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take of this inflammation, and a number more or less considerable of black spots resembling sloughs, or longitudinal zones of a deep red colour, are discovered) which depend on the extravasation of black blood between the coats, or in the chorion of the mucous membrane. Sometimes small ulcers are found near the pylorus; but most frequently the inflammation confines itself to the fauces, stomachy and great intestines, which phenomenon appears to arise from this cause, that the poison has been longer in contact with these parts than with the others. It is easy to perceive, that the lesions we have just described have the greatest analogy to those produced by the corrosive poisons. In fact, we do not hesitate to declare, that there exists a perfect identity between the alterations of the digestive canal produced by the poisons of these two classes When introduced into the stomach.

2ndi The lungs exhibit very Gommonly lesions more or less considerable; their colour is sometimes violet; but in general it is a deeper red than in the natural state. Their texture is more tight, dense, distended with blood, and less crepitating, at least borne parts of them: it is not uncommon to find in them a bloody Serosity. These phenomena may arise from the repeated and fruitless efforts to vomit; we are of opinion however, that they are frequently the result of a special action of the poisonous substance upon the lungs: the hellebore seems to us to be principally in point.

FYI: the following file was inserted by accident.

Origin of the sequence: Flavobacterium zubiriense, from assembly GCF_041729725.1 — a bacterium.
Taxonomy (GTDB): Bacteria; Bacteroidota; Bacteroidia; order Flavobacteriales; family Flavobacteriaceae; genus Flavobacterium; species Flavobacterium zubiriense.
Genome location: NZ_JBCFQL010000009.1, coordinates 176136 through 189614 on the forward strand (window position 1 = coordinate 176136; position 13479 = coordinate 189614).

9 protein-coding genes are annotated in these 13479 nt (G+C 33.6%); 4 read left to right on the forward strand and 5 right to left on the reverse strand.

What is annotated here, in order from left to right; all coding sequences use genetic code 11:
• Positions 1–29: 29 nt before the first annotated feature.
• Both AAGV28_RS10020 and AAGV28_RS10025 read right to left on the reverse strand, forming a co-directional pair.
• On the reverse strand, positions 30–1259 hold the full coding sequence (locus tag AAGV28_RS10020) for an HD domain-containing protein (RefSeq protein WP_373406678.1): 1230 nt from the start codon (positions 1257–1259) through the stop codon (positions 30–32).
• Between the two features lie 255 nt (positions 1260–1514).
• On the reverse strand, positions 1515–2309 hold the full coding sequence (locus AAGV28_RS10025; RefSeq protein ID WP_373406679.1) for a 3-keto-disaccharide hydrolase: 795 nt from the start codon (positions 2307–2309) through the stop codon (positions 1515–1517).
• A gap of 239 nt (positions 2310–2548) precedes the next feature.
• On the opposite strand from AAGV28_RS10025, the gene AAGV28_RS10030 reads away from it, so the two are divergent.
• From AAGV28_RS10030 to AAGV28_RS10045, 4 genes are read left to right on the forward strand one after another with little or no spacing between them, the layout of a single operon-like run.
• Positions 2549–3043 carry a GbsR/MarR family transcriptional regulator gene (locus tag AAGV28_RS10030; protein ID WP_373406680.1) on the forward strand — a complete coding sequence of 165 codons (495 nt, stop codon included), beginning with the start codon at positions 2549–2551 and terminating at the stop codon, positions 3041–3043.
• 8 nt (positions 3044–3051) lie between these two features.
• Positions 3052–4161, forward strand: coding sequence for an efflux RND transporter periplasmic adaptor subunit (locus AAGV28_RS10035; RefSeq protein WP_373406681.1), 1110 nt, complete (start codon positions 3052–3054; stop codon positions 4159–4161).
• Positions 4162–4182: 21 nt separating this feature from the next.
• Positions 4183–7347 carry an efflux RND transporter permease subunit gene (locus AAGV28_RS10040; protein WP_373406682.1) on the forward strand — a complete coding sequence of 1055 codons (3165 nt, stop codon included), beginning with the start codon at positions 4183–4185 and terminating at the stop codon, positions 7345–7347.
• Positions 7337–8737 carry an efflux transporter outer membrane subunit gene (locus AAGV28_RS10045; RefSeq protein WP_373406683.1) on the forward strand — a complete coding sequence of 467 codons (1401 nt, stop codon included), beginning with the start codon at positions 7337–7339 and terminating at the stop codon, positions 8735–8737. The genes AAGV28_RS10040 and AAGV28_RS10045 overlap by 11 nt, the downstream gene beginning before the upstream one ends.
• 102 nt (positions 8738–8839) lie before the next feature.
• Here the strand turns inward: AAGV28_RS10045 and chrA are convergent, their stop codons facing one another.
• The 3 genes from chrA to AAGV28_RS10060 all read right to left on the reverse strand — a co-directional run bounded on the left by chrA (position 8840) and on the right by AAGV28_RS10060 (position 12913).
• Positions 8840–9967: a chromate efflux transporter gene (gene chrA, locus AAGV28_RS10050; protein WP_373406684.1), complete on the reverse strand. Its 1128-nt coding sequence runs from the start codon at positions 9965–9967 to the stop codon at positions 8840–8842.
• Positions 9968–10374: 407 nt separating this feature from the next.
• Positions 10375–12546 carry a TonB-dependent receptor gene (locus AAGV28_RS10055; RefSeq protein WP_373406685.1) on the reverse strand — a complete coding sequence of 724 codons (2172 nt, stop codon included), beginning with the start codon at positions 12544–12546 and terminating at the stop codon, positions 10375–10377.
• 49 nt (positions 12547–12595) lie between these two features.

3rd. The Ventricles and auricles of the heart, are more or less distended by blood differently coloured, according to the period at Which the dissection takes place. In a number of circumstances, this fluid is found coagulated one or two hours after death, and it is almost constantly in this state at the end of fifteen or eighteen hours. This pathological fact, of which we warrant the correctness, is far from confirming the opinion advanced by some authors, that in poisoning by vegetable substances the blood remains fluid for a long time* In truth, they have principally wished to fepeak of narcotic substances; but we shall see, when giving the history of these poisons, that their assertion is totally void of foundation.

<4th- The brain and its meninges exhibit no notable lesion in cases of poisoning by acrid substances ;- nevertheless, a fulness of the veins running over the external surface of this viscus, is sometimes observed.

5th. The other organs have not appeared to us to undergo any sensible alteration from poisonous substances of this class.

When applied to the surface -of the skin, or the cellular textare, these poisons produce the local phenomena which we have described; and when death takes place, the lesions we have enumerated, are found, excepting that the digestive canal is seldom affected. .